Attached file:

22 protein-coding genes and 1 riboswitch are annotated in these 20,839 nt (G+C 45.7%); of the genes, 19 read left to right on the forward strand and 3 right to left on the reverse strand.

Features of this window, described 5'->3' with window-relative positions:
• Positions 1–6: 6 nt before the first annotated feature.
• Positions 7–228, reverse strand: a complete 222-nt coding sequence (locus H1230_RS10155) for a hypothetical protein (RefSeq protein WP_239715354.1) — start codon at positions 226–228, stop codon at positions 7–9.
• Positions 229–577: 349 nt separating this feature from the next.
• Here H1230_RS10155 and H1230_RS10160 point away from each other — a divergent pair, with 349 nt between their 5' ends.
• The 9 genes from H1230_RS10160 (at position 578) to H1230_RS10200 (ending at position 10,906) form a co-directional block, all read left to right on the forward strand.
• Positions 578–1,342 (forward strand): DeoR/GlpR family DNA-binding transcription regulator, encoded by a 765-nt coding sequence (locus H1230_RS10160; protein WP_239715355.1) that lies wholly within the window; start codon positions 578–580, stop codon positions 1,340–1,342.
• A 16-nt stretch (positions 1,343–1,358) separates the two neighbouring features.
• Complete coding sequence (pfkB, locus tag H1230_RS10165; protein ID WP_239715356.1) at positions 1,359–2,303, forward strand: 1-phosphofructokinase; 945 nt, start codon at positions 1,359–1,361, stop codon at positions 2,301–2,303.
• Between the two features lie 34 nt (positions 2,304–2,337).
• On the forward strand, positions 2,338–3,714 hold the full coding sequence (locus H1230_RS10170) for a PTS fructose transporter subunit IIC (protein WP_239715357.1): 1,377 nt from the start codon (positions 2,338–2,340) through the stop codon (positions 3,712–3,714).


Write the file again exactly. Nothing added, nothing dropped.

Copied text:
22 protein-coding genes and 1 riboswitch are annotated in these 20,839 nt (G+C 45.7%); of the genes, 19 read left to right on the forward strand and 3 right to left on the reverse strand.

Features of this window, described 5'->3' with window-relative positions:
• Positions 1–6: 6 nt before the first annotated feature.
• Positions 7–228, reverse strand: a complete 222-nt coding sequence (locus H1230_RS10155) for a hypothetical protein (RefSeq protein WP_239715354.1) — start codon at positions 226–228, stop codon at positions 7–9.
• Positions 229–577: 349 nt separating this feature from the next.
• Here H1230_RS10155 and H1230_RS10160 point away from each other — a divergent pair, with 349 nt between their 5' ends.
• The 9 genes from H1230_RS10160 (at position 578) to H1230_RS10200 (ending at position 10,906) form a co-directional block, all read left to right on the forward strand.
• Positions 578–1,342 (forward strand): DeoR/GlpR family DNA-binding transcription regulator, encoded by a 765-nt coding sequence (locus H1230_RS10160; protein WP_239715355.1) that lies wholly within the window; start codon positions 578–580, stop codon positions 1,340–1,342.
• A 16-nt stretch (positions 1,343–1,358) separates the two neighbouring features.
• Complete coding sequence (pfkB, locus tag H1230_RS10165; protein ID WP_239715356.1) at positions 1,359–2,303, forward strand: 1-phosphofructokinase; 945 nt, start codon at positions 1,359–1,361, stop codon at positions 2,301–2,303.
• Between the two features lie 34 nt (positions 2,304–2,337).
• On the forward strand, positions 2,338–3,714 hold the full coding sequence (locus H1230_RS10170) for a PTS fructose transporter subunit IIC (protein WP_239715357.1): 1,377 nt from the start codon (positions 2,338–2,340) through the stop codon (positions 3,712–3,714).